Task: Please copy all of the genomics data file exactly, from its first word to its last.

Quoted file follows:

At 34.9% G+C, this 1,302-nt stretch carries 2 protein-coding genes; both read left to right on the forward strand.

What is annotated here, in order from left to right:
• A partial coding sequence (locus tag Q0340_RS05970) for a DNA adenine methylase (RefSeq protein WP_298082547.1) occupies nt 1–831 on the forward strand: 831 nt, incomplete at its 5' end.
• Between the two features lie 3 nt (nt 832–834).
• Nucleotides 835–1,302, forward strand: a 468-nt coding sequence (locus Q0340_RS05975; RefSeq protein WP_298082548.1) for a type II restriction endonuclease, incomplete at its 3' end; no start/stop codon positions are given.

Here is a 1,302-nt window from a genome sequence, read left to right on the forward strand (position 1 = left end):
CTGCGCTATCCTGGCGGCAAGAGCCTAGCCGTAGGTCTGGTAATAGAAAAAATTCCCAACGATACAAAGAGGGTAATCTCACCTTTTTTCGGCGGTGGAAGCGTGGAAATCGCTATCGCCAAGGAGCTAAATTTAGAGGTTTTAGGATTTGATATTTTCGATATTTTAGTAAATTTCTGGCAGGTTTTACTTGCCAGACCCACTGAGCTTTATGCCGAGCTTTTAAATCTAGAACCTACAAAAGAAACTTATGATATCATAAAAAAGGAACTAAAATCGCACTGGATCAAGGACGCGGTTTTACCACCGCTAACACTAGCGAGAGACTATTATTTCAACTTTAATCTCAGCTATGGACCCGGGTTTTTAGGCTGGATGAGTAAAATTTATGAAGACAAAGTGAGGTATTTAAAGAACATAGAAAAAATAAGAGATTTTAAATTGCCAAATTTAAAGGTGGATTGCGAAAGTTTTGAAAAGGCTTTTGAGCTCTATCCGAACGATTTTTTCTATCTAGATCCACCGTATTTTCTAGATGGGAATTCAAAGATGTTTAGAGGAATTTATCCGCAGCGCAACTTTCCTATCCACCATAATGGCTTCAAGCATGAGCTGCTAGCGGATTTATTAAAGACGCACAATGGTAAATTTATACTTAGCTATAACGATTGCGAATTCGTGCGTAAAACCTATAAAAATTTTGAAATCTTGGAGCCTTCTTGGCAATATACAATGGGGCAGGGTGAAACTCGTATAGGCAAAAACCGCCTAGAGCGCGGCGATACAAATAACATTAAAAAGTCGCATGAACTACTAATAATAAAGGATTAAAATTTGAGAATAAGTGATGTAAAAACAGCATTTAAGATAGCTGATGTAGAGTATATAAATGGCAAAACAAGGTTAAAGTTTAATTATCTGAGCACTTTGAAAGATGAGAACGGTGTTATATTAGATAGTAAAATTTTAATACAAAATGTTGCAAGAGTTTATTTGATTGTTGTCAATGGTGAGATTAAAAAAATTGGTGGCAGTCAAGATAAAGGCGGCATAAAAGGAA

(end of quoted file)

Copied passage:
At 34.9% G+C, this 1,302-nt stretch carries 2 protein-coding genes; both read left to right on the forward strand.

What is annotated here, in order from left to right:
• A partial coding sequence (locus tag Q0340_RS05970) for a DNA adenine methylase (RefSeq protein WP_298082547.1) occupies nt 1–831 on the forward strand: 831 nt, incomplete at its 5' end.
• Between the two features lie 3 nt (nt 832–834).
• Nucleotides 835–1,302, forward strand: a 468-nt coding sequence (locus Q0340_RS05975; RefSeq protein WP_298082548.1) for a type II restriction endonuclease, incomplete at its 3' end; no start/stop codon positions are given.

Here is a 1,302-nt window from a genome sequence, read left to right on the forward strand (position 1 = left end):
CTGCGCTATCCTGGCGGCAAGAGCCTAGCCGTAGGTCTGGTAATAGAAAAAATTCCCAACGATACAAAGAGGGTAATCTCACCTTTTTTCGGCGGTGGAAGCGTGGAAATCGCTATCGCCAAGGAGCTAAATTTAGAGGTTTTAGGATTTGATATTTTCGATATTTTAGTAAATTTCTGGCAGGTTTTACTTGCCAGACCCACTGAGCTTTATGCCGAGCTTTTAAATCTAGAACCTACAAAAGAAACTTATGATATCATAAAAAAGGAACTAAAATCGCACTGGATCAAGGACGCGGTTTTACCACCGCTAACACTAGCGAGAGACTATTATTTCAACTTTAATCTCAGCTATGGACCCGGGTTTTTAGGCTGGATGAGTAAAATTTATGAAGACAAAGTGAGGTATTTAAAGAACATAGAAAAAATAAGAGATTTTAAATTGCCAAATTTAAAGGTGGATTGCGAAAGTTTTGAAAAGGCTTTTGAGCTCTATCCGAACGATTTTTTCTATCTAGATCCACCGTATTTTCTAGATGGGAATTCAAAGATGTTTAGAGGAATTTATCCGCAGCGCAACTTTCCTATCCACCATAATGGCTTCAAGCATGAGCTGCTAGCGGATTTATTAAAGACGCACAATGGTAAATTTATACTTAGCTATAACGATTGCGAATTCGTGCGTAAAACCTATAAAAATTTTGAAATCTTGGAGCCTTCTTGGCAATATACAATGGGGCAGGGTGAAACTCGTATAGGCAAAAACCGCCTAGAGCGCGGCGATACAAATAACATTAAAAAGTCGCATGAACTACTAATAATAAAGGATTAAAATTTGAGAATAAGTGATGTAAAAACAGCATTTAAGATAGCTGATGTAGAGTATATAAATGGCAAAACAAGGTTAAAGTTTAATTATCTGAGCACTTTGAAAGATGAGAACGGTGTTATATTAGATAGTAAAATTTTAATACAAAATGTTGCAAGAGTTTATTTGATTGTTGTCAATGGTGAGATTAAAAAAATTGGTGGCAGTCAAGATAAAGGCGGCATAAAAGGAA